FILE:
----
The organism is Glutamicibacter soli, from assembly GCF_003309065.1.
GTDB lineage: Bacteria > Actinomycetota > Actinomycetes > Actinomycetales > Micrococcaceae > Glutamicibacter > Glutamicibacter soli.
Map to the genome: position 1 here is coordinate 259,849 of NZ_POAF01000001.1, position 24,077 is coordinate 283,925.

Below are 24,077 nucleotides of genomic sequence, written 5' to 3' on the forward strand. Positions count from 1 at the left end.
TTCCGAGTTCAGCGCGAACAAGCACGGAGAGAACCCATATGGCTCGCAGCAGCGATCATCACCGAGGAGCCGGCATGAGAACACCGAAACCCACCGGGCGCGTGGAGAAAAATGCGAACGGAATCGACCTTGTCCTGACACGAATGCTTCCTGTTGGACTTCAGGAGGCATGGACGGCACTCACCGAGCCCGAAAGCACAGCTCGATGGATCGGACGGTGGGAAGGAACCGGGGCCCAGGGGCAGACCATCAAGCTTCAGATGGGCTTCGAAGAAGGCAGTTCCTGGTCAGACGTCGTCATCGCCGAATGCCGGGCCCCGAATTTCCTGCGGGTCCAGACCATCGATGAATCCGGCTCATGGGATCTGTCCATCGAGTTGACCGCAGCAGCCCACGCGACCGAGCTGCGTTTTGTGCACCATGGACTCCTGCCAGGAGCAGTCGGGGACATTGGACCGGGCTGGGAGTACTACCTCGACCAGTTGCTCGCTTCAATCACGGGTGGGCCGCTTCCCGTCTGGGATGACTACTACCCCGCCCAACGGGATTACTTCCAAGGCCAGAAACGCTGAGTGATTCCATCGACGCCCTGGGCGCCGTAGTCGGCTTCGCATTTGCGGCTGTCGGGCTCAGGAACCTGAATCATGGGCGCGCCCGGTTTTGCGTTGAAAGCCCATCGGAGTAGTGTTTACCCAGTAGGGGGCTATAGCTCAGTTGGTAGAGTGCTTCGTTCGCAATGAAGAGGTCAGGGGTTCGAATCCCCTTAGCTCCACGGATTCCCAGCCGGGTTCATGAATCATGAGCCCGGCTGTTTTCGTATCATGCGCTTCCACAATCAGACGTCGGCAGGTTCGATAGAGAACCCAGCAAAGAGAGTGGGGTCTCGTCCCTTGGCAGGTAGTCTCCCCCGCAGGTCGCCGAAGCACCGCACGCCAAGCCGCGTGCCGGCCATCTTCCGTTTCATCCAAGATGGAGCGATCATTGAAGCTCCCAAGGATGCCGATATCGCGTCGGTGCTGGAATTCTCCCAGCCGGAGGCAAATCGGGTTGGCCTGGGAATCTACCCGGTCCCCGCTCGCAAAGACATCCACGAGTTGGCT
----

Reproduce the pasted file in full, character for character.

The organism is Glutamicibacter soli, from assembly GCF_003309065.1.
GTDB lineage: Bacteria > Actinomycetota > Actinomycetes > Actinomycetales > Micrococcaceae > Glutamicibacter > Glutamicibacter soli.
Map to the genome: position 1 here is coordinate 259,849 of NZ_POAF01000001.1, position 24,077 is coordinate 283,925.

Below are 24,077 nucleotides of genomic sequence, written 5' to 3' on the forward strand. Positions count from 1 at the left end.
TTCCGAGTTCAGCGCGAACAAGCACGGAGAGAACCCATATGGCTCGCAGCAGCGATCATCACCGAGGAGCCGGCATGAGAACACCGAAACCCACCGGGCGCGTGGAGAAAAATGCGAACGGAATCGACCTTGTCCTGACACGAATGCTTCCTGTTGGACTTCAGGAGGCATGGACGGCACTCACCGAGCCCGAAAGCACAGCTCGATGGATCGGACGGTGGGAAGGAACCGGGGCCCAGGGGCAGACCATCAAGCTTCAGATGGGCTTCGAAGAAGGCAGTTCCTGGTCAGACGTCGTCATCGCCGAATGCCGGGCCCCGAATTTCCTGCGGGTCCAGACCATCGATGAATCCGGCTCATGGGATCTGTCCATCGAGTTGACCGCAGCAGCCCACGCGACCGAGCTGCGTTTTGTGCACCATGGACTCCTGCCAGGAGCAGTCGGGGACATTGGACCGGGCTGGGAGTACTACCTCGACCAGTTGCTCGCTTCAATCACGGGTGGGCCGCTTCCCGTCTGGGATGACTACTACCCCGCCCAACGGGATTACTTCCAAGGCCAGAAACGCTGAGTGATTCCATCGACGCCCTGGGCGCCGTAGTCGGCTTCGCATTTGCGGCTGTCGGGCTCAGGAACCTGAATCATGGGCGCGCCCGGTTTTGCGTTGAAAGCCCATCGGAGTAGTGTTTACCCAGTAGGGGGCTATAGCTCAGTTGGTAGAGTGCTTCGTTCGCAATGAAGAGGTCAGGGGTTCGAATCCCCTTAGCTCCACGGATTCCCAGCCGGGTTCATGAATCATGAGCCCGGCTGTTTTCGTATCATGCGCTTCCACAATCAGACGTCGGCAGGTTCGATAGAGAACCCAGCAAAGAGAGTGGGGTCTCGTCCCTTGGCAGGTAGTCTCCCCCGCAGGTCGCCGAAGCACCGCACGCCAAGCCGCGTGCCGGCCATCTTCCGTTTCATCCAAGATGGAGCGATCATTGAAGCTCCCAAGGATGCCGATATCGCGTCGGTGCTGGAATTCTCCCAGCCGGAGGCAAATCGGGTTGGCCTGGGAATCTACCCGGTCCCCGCTCGCAAAGACATCCACGAGTTGGCT